Stephanie Kivlin, an assistant professor of ecology and evolutionary biology, coauthored a paper titled “Fungal aerobiota are not affected by time nor environment over a 13-y time series at the Mauna Loa Observatory,” published in the journal Proceedings of the National Academy of Sciences.
Researchers used 13 years of collected air samples from Mauna Loa Observatory on Hawaii Island to determine if local or global environmental factors influence fungi composition.
“One of the big questions in microbial ecology is trying to figure out how microbes disperse around the world and if they can disperse everywhere,” Kivlin said.
Kivlin and other researchers from the University of Hawaii initially genetically sequenced fungal spores and studied their traits, such as size and shape, before discovering the role wind patterns play in fungal spore dispersal.
“What we found was that we could trace back wind patterns to try to understand where the wind was coming from that deposited the fungal spores on the filters,” Kivlin said. “We saw some that were coming from Asia, bringing fungi that are never found in Hawaii. The wind patterns are really what’s blowing the fungi around.”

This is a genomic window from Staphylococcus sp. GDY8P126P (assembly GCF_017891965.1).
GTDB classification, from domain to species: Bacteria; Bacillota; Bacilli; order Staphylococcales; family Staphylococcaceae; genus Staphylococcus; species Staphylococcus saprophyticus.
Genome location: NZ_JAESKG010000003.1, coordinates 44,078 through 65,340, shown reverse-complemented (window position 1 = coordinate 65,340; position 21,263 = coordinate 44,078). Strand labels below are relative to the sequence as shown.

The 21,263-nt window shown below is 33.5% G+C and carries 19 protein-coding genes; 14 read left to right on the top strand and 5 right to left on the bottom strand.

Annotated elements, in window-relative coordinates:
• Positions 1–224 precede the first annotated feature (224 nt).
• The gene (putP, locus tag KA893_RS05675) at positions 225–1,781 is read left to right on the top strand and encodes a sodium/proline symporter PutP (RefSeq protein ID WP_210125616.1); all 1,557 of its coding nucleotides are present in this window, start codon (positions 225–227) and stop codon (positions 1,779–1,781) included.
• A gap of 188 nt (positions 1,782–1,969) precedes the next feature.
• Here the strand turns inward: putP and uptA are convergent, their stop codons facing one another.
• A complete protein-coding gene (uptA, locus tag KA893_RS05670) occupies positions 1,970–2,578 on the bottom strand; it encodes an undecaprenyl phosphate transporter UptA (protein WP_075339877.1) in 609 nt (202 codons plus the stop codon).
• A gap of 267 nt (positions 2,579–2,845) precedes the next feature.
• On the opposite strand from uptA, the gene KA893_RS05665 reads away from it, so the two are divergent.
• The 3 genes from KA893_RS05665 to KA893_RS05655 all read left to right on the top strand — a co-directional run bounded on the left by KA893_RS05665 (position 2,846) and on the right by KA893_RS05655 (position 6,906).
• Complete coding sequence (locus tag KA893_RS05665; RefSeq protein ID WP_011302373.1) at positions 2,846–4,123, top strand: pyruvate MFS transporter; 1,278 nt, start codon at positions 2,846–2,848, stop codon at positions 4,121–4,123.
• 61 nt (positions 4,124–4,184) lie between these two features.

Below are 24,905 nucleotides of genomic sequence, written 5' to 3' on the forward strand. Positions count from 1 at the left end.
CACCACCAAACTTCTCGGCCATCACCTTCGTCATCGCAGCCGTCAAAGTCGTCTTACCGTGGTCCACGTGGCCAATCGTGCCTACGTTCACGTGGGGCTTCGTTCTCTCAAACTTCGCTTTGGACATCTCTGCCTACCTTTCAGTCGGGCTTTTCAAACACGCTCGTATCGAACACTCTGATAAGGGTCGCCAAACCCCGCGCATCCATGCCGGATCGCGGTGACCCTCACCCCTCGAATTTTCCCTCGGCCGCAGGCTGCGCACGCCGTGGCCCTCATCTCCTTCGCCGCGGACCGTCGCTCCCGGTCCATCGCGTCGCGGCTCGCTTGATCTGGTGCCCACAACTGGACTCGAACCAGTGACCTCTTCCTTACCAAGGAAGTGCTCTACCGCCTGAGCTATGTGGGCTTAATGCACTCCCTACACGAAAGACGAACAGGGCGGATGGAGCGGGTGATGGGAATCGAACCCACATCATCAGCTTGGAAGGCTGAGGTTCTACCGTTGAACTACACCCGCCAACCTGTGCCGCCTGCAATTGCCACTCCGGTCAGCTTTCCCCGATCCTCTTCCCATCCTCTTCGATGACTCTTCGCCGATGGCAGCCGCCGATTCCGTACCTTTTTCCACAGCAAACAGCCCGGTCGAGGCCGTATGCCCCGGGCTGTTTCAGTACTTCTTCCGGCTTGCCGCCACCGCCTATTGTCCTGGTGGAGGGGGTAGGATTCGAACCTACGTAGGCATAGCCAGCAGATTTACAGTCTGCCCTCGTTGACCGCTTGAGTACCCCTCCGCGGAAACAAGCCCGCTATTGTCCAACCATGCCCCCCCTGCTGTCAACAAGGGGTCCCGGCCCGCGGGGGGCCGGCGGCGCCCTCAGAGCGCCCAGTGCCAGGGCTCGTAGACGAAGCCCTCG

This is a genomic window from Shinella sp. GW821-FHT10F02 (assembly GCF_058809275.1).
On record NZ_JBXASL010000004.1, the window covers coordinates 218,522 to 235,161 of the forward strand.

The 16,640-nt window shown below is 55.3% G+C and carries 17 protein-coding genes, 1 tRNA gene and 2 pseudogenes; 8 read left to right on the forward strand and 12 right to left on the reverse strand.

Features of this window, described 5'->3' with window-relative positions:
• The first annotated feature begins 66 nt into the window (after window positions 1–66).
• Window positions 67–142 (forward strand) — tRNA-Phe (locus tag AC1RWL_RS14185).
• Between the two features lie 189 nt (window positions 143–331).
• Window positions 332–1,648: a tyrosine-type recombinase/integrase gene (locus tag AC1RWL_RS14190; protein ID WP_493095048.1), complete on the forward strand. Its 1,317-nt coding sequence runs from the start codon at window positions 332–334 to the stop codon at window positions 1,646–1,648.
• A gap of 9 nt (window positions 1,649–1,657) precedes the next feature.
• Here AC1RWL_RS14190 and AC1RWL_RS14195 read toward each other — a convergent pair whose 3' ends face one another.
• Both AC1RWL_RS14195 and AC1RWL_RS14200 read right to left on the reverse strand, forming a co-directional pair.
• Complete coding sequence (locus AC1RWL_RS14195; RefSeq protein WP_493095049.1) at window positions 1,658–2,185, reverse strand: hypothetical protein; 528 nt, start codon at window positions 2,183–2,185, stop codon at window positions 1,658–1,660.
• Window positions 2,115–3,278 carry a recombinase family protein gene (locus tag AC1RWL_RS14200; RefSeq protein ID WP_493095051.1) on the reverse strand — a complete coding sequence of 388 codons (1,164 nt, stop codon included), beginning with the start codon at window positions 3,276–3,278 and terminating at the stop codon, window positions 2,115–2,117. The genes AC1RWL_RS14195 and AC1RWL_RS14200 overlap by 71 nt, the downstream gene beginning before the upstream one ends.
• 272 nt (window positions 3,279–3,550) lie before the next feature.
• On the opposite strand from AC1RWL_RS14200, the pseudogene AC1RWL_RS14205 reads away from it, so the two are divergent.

The researchers also discovered that some airborne fungal spores are still viable after traveling long distances.
“Because we found a couple of fungi that were dispersing all the way across the Pacific Ocean, we need to really consider how far fungi can go and what that means for dispersal of new pathogens into new areas,” Kivlin said. “We need to have better theory about how often those dispersal events occur, which fungi are coming, and if they are beneficial or harmful.”
Coauthors on the paper include Laura Tipton, Anthony Amend, and Nicole Hyson from the University of Hawaii at Manoa, Erin Datlof from the University of Hawaii at Hilo, Geoffrey Zahn from Utah Valley University, and Patrick Sheridan from the National Oceanic and Atmospheric Administration’s Global Monitoring Division.